Benefits of the new regime of continuing competence

Chris Sweetman

Chris Sweetman reflects on the benefits of the new regime of continuing competence.

Chris is a legal sector L&D specialist. He can be followed on twitter at @_lawlab.


I knew the current CPD regime had been around for a while, but I was surprised to hear, at the SRA’s recent Implementation Surgery, that it started way back in 1985!

After 30 years, most people would accept that change is overdue. But what benefits does the new system offer private practice firms and in-house legal departments? I set out below a summary - as I, and my clients, see them.

Reflect on practice

The need to reflect will encourage solicitors to take a more pro-active, and year-round, approach to reviewing their development needs; rather than one which revolves around getting a set number of hours before the end of the CPD year.

Not only will this help ensure that solicitors are getting the right learning at the right time; it can also generate ideas for how the organisation can improve its service to clients.

Taken together with the results of client feedback programmes and file reviews, these ideas can help the practice build up a comprehensive, and more rounded, picture of the areas in which it needs to focus its training, and other, resources.

Identify learning and development needs

Some of the large firm HR and Training Managers, whom I’ve spoken to, see the new regime as helping them tailor their learning & development activities to the needs of the business and to individual solicitors, rather than to the needs of the regulator.

Many have appraisal and other performance management systems in place, so they already know the learning needs. Crucially, the new approach gives them more freedom and flexibility in how to address them, so it’s no surprise that most of them are welcoming the changes.

And whilst smaller firms may find more daunting the prospect of identifying their solicitors’ learning needs, the Competence Statement can help them understand what standards of service are expected. So, whilst they might need support in other areas, they’ll still have a starting point for this exercise.

Plan activities to address needs

Whilst not an express requirement, the new system envisages that solicitors will plan their learning and development activities in advance. Those firms who already do this see a range of benefits including: more relevant and timely training for the solicitors; better value for money through, for example, advance bookings and bulk purchasing; and a more even spread of activity throughout the year - placing less pressure on cash-flow, and causing less disruption to the business, at the end of the CPD year.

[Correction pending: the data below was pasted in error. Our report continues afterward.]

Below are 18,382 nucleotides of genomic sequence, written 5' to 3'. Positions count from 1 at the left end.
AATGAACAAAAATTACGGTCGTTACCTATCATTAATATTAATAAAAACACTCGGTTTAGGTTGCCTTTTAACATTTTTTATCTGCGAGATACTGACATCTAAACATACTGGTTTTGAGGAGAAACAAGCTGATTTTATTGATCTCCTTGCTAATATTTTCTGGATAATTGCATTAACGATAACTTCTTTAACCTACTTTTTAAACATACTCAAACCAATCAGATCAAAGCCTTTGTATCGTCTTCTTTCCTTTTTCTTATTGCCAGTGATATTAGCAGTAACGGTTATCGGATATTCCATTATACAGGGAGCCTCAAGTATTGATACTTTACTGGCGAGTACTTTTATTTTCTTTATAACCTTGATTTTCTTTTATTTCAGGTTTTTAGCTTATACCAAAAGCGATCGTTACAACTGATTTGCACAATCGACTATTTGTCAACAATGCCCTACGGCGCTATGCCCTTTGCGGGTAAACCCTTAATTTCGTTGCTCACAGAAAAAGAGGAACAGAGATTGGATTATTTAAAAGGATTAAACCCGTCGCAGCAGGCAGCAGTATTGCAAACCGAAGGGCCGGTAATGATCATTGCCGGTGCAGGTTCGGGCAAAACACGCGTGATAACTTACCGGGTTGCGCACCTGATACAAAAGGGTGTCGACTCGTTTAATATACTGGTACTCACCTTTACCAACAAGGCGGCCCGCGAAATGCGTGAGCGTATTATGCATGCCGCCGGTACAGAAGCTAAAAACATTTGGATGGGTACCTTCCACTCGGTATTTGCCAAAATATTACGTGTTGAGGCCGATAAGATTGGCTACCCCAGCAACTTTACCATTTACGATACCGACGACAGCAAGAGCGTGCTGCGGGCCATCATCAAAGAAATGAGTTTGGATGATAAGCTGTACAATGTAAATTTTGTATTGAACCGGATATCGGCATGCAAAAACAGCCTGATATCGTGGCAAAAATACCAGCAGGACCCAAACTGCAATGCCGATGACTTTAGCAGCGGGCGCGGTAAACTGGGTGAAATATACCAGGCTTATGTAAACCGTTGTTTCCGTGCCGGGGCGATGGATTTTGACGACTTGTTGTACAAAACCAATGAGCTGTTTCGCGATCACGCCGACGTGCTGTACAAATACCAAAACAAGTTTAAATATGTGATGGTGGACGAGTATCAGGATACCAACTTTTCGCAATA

Likewise, the move away from an hours-based approach gives firms more freedom to explore learning and development activities outside the classroom. These include mentoring and coaching which, whilst carrying a higher unit cost than face to face training, can deliver much more powerful results, giving firms more "bang for their buck".

The freedom in delivery also has the potential to drive more internally-generated learning, especially using informal means such as sharing research notes and providing briefings on recent cases and transactions. The practices which crack this will benefit from highly relevant learning delivered cost-effectively and sustainably.

Record and evaluate activities

The need to keep a record of training is nothing new. And many firms already ask their staff to report on the quality of external training as it makes good business sense.

But now that evaluation is a formal requirement, firms may more carefully consider the likely benefits of an activity before giving it the go ahead. This could mean that external providers, in particular, will be expected to more clearly demonstrate the link between their programme content and its expected impact in the workplace. This can only be a good thing, as it will help drive up quality, and make providers more accountable for the outcomes of their programmes.

Similarly, firms who use the change as a catalyst for implementing more sophisticated forms of post-learning evaluation will benefit from better information. So they’ll be able to make more informed decisions about where to devote their resources in future, allowing the business to get more value for money from their L&D spend.


So whilst change is always hard, it’s not always a bad thing. Sure, there will be challenges in implementing the new regime, but there are enough benefits to justify welcoming it. And the transitional arrangements give firms the opportunity to find out what works best for them before it becomes mandatory.